Sexual shame is by no means confined to evangelical culture; Pure is a powerful wake-up call about our society’s subjugation of women.
Unbroken: 13 Stories Starring Disabled Teens Edited by Marieke Nijkamp
This anthology explores disability in fictional tales told from the viewpoint of disabled characters, written by disabled creators. With stories in various genres about first loves, friendship, war, travel, and more, Unbroken will offer today’s teen readers a glimpse into the lives of disabled people in the past, present, and future.
The contributing authors are awardwinners, bestsellers, and newcomers including Kody Keplinger, Kristine Wyllys, Francisco X. Stork, William Alexander, Corinne Duyvis, Marieke Nijkamp, Dhonielle Clayton, Heidi Heilig, Katherine Locke, Karuna Riazi, Kayla Whaley, Keah Brown, and Fox Benwell. Each author identifies as disabled along a physical, mental, or neurodiverse axis―and their characters reflect this diversity.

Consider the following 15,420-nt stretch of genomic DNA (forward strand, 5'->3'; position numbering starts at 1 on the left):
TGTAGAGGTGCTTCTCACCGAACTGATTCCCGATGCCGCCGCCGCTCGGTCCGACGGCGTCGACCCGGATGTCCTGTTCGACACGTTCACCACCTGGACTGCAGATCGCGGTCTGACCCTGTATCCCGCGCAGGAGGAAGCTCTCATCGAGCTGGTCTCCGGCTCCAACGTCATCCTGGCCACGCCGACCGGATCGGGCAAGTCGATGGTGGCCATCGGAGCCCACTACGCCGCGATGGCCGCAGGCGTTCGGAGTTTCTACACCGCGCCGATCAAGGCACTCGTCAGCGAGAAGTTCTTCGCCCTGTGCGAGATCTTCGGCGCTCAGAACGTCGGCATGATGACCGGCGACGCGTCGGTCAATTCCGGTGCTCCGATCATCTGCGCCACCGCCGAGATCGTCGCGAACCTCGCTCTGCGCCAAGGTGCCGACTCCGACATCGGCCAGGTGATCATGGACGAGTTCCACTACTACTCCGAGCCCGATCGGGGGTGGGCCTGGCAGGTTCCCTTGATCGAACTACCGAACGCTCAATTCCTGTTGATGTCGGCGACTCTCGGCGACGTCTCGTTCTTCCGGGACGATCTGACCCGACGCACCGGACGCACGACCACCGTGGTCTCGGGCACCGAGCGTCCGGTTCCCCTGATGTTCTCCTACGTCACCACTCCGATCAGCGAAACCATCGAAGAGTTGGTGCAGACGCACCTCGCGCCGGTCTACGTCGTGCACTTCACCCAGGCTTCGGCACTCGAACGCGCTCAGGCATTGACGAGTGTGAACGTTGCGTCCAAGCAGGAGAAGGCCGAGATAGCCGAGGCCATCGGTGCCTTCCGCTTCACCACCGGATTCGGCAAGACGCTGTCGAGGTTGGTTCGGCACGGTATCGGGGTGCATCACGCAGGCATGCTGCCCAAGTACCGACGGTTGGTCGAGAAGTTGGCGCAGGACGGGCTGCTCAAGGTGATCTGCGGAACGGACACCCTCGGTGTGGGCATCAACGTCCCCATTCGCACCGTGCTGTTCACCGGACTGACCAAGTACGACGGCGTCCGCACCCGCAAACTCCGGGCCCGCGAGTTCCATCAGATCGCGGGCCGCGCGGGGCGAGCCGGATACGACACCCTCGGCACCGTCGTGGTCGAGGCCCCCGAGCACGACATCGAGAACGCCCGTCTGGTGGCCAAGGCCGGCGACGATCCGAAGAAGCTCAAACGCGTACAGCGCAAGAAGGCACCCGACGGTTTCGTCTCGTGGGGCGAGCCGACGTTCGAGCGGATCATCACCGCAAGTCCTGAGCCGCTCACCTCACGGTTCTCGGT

Impostors by Scott Westerfeld
Frey and Rafi are inseparable . . . two edges of the same knife. But Frey’s very existence is a secret.
Frey is Rafi’s twin sister—and her body double. Their powerful father has many enemies, and the world has grown dangerous as the old order falls apart. So while Rafi was raised to be the perfect daughter, Frey has been taught to kill. Her only purpose is to protect her sister, to sacrifice herself for Rafi if she must.
When her father sends Frey in Rafi’s place as collateral in a precarious deal, she becomes the perfect impostor—as poised and charming as her sister. But Col, the son of a rival leader, is getting close enough to spot the killer inside her. As the deal starts to crumble, Frey must decide if she can trust him with the truth . . . and if she can risk becoming her own person.
With Impostors, master storyteller Scott Westerfeld returns with a new series set in the world of his mega-bestselling Uglies—a world full of twist and turns, rebellion and intrigue, where any wrong step could be Frey’s last.
That’s Not What Happened by Kody Keplinger